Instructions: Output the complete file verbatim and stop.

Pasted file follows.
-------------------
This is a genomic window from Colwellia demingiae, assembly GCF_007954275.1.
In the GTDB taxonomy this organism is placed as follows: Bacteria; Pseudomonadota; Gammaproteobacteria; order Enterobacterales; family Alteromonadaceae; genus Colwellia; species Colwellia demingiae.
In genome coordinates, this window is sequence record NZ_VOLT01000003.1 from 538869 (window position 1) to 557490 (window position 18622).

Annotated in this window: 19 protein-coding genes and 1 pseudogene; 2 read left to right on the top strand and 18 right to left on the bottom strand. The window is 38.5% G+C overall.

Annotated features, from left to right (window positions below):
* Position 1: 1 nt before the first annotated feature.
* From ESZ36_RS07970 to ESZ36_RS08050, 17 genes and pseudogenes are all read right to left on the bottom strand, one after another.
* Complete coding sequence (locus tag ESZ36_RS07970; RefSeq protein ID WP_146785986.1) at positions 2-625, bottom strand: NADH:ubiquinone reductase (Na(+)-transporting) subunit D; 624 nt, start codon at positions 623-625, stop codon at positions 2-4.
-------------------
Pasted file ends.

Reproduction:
This is a genomic window from Colwellia demingiae, assembly GCF_007954275.1.
In the GTDB taxonomy this organism is placed as follows: Bacteria; Pseudomonadota; Gammaproteobacteria; order Enterobacterales; family Alteromonadaceae; genus Colwellia; species Colwellia demingiae.
In genome coordinates, this window is sequence record NZ_VOLT01000003.1 from 538869 (window position 1) to 557490 (window position 18622).

Annotated in this window: 19 protein-coding genes and 1 pseudogene; 2 read left to right on the top strand and 18 right to left on the bottom strand. The window is 38.5% G+C overall.

Annotated features, from left to right (window positions below):
* Position 1: 1 nt before the first annotated feature.
* From ESZ36_RS07970 to ESZ36_RS08050, 17 genes and pseudogenes are all read right to left on the bottom strand, one after another.
* Complete coding sequence (locus tag ESZ36_RS07970; RefSeq protein ID WP_146785986.1) at positions 2-625, bottom strand: NADH:ubiquinone reductase (Na(+)-transporting) subunit D; 624 nt, start codon at positions 623-625, stop codon at positions 2-4.